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CAPTAIN’S TABLE


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Lightning has struck us twice...

I've posted these most memorable events a few times but well worth repeating. (Condensed versions)

 

The first time, we were assigned to the "Captain's Table", Song of America. Table for 8.  We sat with a truly wonderful British couple, and the Staff Captain (second in command I'm guessing), and the other empty seats were filled by various members of the entertainment crew...mostly the dancers.  There were special meals and free-flowing wine every night.  And Oh!, the stories we heard.  This was why we got addicted to cruising.

 

The second time was on the Voyager of the Seas, out of Sydney, Australia.  There was an invitation in our cabin saying we have been invited to the Captain's Table...for New Year's Eve dinner.  Yes! New Year's Eve!  Our large table of 11 (5 couples and the Captain) was in the middle of the main dining room...a bit more elegantly decorated with fine china and what appeared to be a gazillion spoons, forks, and knives. (We were even politely asked not to sit until the Captain sat down.)  The food and service was simply over the top.  And yes, my glass of wine was never empty...they kept re-filling it.

I whispered and asked the couple seating next to me: "Do you know why you were invited?...because we don't know why or how we were invited".  They didn't know either.

 

We all received a couple of group pictures and the menu autographed by the Captain.  We hope to someday, somehow get invited again to a Captain's Table........we'd happily accept the invitation.

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23 hours ago, Glaciers said:

Joseph Hazelwood from the Exxon Valdez. Just a little oil tanker humor.  I heard things tightened up a bit onboard after that.

 

In UK, at least on cruise ships, things started changing after the Herald of Free Enterprise sank, which was a couple of years before the Exxon Valdez.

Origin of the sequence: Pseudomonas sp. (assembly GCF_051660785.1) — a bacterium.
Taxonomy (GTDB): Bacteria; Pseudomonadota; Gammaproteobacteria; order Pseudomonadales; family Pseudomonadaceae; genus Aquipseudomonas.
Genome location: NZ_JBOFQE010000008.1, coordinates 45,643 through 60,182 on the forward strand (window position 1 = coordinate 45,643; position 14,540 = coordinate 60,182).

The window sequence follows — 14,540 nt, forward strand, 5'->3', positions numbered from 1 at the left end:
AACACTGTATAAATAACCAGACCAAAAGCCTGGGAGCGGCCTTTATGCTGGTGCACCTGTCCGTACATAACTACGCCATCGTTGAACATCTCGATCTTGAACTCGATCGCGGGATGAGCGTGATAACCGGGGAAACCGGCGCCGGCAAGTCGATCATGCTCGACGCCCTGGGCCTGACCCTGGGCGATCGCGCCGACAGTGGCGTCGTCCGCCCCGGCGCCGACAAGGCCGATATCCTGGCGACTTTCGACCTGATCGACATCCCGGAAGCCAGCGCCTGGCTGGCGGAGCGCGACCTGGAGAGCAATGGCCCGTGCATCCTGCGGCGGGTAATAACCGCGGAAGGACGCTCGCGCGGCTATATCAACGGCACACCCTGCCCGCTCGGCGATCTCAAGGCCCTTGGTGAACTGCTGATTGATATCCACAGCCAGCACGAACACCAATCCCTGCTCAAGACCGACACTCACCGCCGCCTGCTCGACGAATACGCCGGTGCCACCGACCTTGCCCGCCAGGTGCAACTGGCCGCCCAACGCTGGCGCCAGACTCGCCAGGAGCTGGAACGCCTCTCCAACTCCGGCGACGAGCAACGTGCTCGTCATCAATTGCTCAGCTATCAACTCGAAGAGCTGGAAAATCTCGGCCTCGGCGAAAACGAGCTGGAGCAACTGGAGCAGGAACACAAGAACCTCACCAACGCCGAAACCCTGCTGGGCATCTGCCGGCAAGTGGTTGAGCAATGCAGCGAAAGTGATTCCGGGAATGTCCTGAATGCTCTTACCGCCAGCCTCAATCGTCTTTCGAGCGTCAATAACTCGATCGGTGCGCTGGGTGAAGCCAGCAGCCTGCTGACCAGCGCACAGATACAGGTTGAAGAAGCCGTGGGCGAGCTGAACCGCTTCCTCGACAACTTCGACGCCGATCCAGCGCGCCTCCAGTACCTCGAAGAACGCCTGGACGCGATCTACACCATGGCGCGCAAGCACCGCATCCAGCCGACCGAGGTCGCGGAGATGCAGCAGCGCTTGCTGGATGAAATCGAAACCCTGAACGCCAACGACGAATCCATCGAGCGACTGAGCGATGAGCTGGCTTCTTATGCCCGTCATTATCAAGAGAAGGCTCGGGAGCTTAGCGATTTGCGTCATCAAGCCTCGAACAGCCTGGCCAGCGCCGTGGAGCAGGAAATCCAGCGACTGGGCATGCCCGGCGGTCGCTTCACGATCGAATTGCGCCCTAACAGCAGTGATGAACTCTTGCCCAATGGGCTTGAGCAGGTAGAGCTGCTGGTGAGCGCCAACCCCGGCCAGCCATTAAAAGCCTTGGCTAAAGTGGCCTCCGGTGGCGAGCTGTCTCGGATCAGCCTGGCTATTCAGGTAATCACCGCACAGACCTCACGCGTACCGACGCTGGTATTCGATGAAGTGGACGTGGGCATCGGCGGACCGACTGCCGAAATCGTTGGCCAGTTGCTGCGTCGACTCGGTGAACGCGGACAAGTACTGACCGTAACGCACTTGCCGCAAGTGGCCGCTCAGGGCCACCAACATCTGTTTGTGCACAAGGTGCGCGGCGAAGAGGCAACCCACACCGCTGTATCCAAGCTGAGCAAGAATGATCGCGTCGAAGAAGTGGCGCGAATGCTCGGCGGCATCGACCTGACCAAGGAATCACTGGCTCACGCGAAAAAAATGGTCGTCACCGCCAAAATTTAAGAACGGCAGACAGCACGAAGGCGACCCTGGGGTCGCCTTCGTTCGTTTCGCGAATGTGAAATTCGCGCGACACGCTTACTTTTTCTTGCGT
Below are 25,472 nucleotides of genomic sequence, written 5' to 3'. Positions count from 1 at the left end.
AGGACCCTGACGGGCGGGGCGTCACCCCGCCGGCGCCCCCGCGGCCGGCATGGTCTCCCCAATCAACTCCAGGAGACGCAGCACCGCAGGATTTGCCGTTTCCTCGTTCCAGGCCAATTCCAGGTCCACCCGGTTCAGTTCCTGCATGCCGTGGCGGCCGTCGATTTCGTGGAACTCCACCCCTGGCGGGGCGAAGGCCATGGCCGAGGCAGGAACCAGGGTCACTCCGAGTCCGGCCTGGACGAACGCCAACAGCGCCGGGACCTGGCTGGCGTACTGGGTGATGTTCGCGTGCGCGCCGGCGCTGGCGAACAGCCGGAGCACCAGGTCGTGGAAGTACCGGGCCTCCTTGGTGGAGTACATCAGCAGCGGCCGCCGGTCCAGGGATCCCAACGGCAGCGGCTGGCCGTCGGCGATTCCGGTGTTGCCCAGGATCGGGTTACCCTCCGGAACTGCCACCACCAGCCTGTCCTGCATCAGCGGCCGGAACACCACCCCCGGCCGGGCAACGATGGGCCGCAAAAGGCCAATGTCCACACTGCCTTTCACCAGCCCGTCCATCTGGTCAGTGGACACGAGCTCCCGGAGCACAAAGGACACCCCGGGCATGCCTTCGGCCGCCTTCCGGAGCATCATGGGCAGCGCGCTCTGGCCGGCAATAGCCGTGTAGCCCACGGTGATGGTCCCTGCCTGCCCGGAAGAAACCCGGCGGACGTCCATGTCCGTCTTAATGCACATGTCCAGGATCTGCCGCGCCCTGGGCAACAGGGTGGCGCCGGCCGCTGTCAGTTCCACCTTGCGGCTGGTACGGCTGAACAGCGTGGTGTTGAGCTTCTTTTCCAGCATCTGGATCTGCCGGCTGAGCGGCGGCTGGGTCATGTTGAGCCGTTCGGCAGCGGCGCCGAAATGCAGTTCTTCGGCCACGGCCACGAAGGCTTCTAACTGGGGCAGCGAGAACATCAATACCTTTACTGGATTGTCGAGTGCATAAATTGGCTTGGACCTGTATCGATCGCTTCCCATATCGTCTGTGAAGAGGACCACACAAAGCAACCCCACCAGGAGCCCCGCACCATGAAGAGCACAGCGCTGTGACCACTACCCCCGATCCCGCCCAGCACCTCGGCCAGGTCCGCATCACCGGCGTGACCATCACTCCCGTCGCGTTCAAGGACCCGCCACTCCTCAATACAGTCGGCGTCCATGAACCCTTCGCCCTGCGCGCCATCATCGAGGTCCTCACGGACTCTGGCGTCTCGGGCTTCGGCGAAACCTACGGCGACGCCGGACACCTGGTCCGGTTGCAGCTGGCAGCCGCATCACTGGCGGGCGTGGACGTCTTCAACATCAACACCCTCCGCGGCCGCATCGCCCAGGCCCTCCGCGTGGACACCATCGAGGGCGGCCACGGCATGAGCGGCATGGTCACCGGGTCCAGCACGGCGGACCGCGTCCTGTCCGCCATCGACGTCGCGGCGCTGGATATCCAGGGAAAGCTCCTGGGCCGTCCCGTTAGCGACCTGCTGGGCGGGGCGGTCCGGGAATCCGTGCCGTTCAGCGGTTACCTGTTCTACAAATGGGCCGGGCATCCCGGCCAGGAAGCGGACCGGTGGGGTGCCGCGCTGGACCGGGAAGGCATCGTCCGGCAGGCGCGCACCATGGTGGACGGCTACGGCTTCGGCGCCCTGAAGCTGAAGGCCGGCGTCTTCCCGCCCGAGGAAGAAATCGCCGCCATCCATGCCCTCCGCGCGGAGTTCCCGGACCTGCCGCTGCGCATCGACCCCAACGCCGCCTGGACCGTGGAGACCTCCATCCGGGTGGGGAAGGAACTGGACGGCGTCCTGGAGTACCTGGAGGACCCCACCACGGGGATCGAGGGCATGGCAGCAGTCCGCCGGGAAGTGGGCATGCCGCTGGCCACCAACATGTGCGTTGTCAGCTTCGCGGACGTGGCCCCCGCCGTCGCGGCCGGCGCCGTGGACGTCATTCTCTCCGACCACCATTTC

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33 minutes ago, Heidi13 said:

 

In UK, at least on cruise ships, things started changing after the Herald of Free Enterprise sank, which was a couple of years before the Exxon Valdez.

Yes, the Herald initiated the ISM code, and started the toughening of the STCW Convention.

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3 hours ago, chengkp75 said:

Yes, the Herald initiated the ISM code, and started the toughening of the STCW Convention.

 

Affirmative, it really changed the workload, especially on turn-around day. Prior to that, when I was on days off on a Saturday, I would drive in and pick up about 4 of the officers and drive them out to our place. Would head down to the river with the BBQ for some lunch & swimming.

 

Would get them back on board about an hour before departure. After the Herald, the time off in Vancouver was reduced to a few hours, so only had time to take them over to Stanley Park, or one of the pubs. A couple of years later, they couldn't get any time-off, so my visits were reduced to me heading aboard for lunch. 

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On 7/26/2021 at 3:05 PM, K32682 said:

The reason invitations to the captain table are desirable isn't to talk to interesting people and learn something but to preen and attempt to impress fellow cruisers.

 

The opportunity to dine with an Officer gives one the chance to try to obtain more information about the operation of a cruise ship.  Side conversations with others at the table add to an interesting evening.  

 

Look at my signature.  I make NO effort to "preen and attempt to impress" when I meet others with my cruise history.  I am MOST reluctant to answer the question as to "how many cruises have you been on".  I "put my pants on" the same as a first time cruiser.  Willing to share my experiences?  Certainly.  But, I am almost always somewhat embarrassed that this retired Middle School Science Teacher has been able to sail on the number of cruises that God has allowed me to experience.  

 

On 7/26/2021 at 3:05 PM, K32682 said:

If I really want to learn something about the boat my preference is a ship tour.  I find them very educational

 

The Behind the Ship Tours are always educational.  They always--no matter how many I have done--leave me with additional questions upon reflection of what I have experienced.  

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